During the spring and summer months, many folks take great pleasure in gussying up their homes — particularly those for-all-to-see front porches — with colorful hanging plant arrangements purchased at home improvement centers and nurseries. This popular, largely seasonal form of outdoor decorating with suspended flora involves a basket of some sorts because, after all, you can’t just hang plants without a pot or some kind of container, right? Right? Well, not quite. 

The work of Dutch “string garden” artist/botanist/crotchet enthusiast Fedor van der Valk has been blowing up all over the place in recent months and rightfully so: his pot-less creations, plants — perennials, annualsshrubs, orchids, and even small trees and carnivorous plants — suspended in midair and supported by nothing more than a series of strings intricately wrapped, cocoon style, around a “root ball” are mesmerizing, magical.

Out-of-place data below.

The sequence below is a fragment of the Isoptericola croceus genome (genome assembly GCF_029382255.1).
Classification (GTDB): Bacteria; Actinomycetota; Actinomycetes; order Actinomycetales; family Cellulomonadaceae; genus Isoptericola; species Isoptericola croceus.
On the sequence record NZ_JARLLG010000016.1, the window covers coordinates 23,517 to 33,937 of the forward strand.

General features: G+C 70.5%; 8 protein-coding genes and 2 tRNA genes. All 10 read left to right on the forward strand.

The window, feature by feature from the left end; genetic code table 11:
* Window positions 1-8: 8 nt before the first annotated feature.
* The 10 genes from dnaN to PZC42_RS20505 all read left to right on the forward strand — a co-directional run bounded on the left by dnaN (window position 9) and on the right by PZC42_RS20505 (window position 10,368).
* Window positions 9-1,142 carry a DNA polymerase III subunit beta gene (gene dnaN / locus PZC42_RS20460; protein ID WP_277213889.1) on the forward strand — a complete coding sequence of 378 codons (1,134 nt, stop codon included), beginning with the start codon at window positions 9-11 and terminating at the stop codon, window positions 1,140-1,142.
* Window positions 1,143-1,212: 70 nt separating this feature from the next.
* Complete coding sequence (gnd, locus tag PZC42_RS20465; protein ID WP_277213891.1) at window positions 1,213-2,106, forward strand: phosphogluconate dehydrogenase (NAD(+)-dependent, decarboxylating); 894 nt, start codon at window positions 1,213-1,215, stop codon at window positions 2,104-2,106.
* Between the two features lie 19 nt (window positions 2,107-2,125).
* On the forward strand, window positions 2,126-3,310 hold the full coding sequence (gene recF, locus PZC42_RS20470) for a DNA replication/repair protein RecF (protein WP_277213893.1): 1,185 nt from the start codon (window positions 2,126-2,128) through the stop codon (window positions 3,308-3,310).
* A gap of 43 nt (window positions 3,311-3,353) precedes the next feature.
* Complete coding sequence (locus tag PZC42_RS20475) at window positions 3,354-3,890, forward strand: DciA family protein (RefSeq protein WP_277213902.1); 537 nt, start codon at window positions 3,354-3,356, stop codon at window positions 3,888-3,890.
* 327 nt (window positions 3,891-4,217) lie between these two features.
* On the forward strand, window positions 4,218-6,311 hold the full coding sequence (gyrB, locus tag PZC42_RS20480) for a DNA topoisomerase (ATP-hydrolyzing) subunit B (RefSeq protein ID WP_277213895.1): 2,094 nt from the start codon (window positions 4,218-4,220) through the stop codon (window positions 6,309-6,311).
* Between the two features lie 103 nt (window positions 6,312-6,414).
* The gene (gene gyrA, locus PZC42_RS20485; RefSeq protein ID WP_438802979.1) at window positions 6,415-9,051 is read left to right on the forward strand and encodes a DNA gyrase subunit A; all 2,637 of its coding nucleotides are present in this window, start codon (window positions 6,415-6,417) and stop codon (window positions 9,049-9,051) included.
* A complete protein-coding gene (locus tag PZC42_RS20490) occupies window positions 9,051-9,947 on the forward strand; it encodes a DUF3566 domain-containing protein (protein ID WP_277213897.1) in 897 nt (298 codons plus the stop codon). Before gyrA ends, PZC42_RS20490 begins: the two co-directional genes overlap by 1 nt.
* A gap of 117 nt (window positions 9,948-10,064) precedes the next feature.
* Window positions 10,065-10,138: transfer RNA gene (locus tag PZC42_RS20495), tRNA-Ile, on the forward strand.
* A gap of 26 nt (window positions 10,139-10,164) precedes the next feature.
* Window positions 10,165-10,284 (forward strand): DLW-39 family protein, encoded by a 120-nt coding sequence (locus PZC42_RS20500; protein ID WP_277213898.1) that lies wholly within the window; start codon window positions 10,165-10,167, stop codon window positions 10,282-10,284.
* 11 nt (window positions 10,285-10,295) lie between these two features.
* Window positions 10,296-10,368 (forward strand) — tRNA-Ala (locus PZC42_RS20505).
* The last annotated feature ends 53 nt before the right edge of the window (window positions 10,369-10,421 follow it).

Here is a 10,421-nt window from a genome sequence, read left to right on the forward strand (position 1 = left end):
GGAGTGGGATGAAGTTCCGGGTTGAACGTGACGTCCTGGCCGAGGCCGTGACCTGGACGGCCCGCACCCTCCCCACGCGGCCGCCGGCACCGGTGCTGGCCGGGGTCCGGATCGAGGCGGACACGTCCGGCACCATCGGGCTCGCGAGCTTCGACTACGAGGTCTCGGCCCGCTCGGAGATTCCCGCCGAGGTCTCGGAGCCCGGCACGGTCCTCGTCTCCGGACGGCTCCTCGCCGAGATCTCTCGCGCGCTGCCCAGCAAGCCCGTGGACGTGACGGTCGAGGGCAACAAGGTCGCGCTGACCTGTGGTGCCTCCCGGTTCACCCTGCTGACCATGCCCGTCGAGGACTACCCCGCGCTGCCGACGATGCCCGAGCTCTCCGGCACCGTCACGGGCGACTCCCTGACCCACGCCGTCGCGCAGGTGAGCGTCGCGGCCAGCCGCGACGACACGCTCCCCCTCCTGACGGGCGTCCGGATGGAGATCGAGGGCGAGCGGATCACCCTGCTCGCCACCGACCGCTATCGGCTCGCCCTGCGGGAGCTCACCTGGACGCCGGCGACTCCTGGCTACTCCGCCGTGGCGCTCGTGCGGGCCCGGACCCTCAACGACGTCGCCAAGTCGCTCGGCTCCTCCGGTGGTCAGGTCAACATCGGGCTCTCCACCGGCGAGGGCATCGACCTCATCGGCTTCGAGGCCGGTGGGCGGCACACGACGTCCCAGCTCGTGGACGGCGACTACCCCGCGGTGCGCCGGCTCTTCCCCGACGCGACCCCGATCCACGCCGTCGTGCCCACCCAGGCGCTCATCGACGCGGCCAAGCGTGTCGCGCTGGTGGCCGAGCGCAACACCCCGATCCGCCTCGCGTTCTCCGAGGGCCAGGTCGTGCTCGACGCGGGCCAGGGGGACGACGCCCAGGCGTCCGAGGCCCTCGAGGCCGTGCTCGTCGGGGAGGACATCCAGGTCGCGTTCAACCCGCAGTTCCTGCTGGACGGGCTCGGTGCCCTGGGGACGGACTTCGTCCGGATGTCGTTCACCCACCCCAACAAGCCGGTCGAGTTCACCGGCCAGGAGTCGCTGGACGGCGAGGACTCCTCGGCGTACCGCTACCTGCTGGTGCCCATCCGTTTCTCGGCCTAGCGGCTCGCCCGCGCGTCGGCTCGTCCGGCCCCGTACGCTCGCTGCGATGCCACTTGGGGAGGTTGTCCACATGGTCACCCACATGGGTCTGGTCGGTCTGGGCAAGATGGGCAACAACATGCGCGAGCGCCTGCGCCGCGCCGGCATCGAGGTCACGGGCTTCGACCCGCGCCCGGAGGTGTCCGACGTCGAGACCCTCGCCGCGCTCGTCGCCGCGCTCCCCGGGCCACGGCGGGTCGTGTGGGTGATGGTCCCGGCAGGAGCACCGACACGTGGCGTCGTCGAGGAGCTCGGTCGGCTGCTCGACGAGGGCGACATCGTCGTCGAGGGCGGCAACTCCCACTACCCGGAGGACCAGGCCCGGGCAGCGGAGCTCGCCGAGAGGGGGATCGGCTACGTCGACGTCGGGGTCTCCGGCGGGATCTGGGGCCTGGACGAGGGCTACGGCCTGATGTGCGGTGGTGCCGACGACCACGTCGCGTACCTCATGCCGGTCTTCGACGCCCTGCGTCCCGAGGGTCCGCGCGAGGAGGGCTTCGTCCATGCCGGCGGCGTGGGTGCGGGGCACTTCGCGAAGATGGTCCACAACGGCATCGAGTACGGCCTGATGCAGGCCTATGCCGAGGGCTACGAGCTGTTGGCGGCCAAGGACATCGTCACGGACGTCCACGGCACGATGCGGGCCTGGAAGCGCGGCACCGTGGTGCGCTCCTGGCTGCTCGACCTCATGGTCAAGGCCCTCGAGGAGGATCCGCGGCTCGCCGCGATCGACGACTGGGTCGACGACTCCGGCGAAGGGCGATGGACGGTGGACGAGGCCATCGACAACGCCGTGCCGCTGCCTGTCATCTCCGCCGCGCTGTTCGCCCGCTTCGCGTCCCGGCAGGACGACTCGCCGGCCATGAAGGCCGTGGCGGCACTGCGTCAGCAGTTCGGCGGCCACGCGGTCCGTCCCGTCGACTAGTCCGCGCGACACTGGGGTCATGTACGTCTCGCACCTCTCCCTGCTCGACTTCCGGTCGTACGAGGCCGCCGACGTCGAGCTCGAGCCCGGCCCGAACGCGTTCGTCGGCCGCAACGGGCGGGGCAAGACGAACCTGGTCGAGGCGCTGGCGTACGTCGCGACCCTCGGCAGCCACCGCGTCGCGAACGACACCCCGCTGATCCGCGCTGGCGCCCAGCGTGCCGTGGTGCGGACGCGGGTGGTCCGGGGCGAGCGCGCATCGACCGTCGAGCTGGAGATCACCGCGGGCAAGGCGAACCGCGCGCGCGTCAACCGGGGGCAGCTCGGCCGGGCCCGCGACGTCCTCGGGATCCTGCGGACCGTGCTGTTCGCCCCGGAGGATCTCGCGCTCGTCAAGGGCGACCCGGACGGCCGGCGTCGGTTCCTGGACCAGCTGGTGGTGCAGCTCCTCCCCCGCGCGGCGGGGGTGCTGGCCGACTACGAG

String gardens are one of those things better gawked at (or purchased at a store called Pompon if you just happen to live in Amsterdam) than described with words, so head on over to the String Gardens website to view dozens of awe-inspiring photos of literally dangling-by-a-thread plants and to learn more about Fedor’s technique. There’s also an official String Gardens Facebook page, Youtube channel, and a recent slideshow/interview with Fedor himself over at CasaSugar.

Want to try your hand at constructing your very own string garden? Tutorials can be found over at eHow and at Design*Sponge where the focus is on Japanese style kokedama — hanging moss balls. And if you can get past the thick Aussie accents and cheesy background music, there’s also the below instructional video from Eden Gardens. Have you ever seen a string garden in the flesh or taken a stab at making your own?

Via CasaSugar

Matt Hickman ( @mattyhick ) writes about design, architecture and the intersection between the natural world and the built environment.

Strung out horticulture: Fedor van der Valk's amazing string gardens
Hanging baskets ... who needs 'em? Get a load of Fedor van der Valk's 'string gardens,' suspended, pot-less plant arrangements that defy easy description (and n